In the rest of the world, where vaccination rates are much lower and the elderly remain very much at risk, of course, the pandemic looks much more like it did a year ago, indeed even scarier given how much more transmissible Delta is. This is another reason, if we needed one, to be outraged at the geopolitics of vaccines: protecting the vulnerable in those countries could be done efficiently, too. Many countries in the developing world don’t need 80 percent of their populations vaccinated to eliminate the lion’s share of their own mortality risk, but just a fraction of that — often, due to the age structure of those populations, a much smaller fraction than was required to do it here in the U.S.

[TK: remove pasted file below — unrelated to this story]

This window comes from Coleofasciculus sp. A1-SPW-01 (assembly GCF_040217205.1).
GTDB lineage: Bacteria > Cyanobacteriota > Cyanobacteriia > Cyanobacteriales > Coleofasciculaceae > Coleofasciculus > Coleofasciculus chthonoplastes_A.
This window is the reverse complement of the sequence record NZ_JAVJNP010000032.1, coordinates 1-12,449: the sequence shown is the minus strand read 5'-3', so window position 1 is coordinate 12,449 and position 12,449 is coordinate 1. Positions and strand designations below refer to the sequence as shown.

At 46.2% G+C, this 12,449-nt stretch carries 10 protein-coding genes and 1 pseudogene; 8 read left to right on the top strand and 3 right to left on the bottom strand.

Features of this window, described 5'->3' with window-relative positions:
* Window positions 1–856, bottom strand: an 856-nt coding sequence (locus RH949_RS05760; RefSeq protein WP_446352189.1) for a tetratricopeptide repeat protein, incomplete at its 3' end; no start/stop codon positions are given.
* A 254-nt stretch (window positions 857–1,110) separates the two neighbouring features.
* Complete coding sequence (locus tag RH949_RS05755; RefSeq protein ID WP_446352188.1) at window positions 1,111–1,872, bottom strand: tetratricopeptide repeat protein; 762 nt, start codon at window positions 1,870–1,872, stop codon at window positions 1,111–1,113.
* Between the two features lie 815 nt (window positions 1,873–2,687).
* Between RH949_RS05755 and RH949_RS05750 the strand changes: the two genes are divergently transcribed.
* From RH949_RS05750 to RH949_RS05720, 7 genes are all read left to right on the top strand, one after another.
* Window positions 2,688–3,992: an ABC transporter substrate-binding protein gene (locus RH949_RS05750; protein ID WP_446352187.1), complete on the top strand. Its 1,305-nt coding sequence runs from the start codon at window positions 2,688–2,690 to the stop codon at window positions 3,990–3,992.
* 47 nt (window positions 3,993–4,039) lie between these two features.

In parts of Europe where the vaccination rates remain low, near-vertical rates of case growth, driven by Delta, remain concerning; case growth elsewhere in the world, likely more so. But in the well-vaccinated U.K., where the rise of the Delta variant has generated widespread anxiety about a national “reopening” scheduled for July 19, the ratio of case growth to hospitalization rates has fallen more than fivefold. The infection fatality rate has fallen perhaps 20-fold and, even focusing just on Delta, at least tenfold: to 0.2 percent compared with 1.9 percent for the original, “Alpha” strain. Which helps explain why, even amidst widespread worry about flatlining vaccination rates and rapid spread of Delta, there are now those, like Amesh Adalja of Johns Hopkins, taking the opportunity to mark “the end of the acute phase of the public health emergency in this country,” and others, like Monica Gandhi of University of California, San Francisco, suggesting, reasonably, we might think about downgrading from “epidemic” to “endemic.”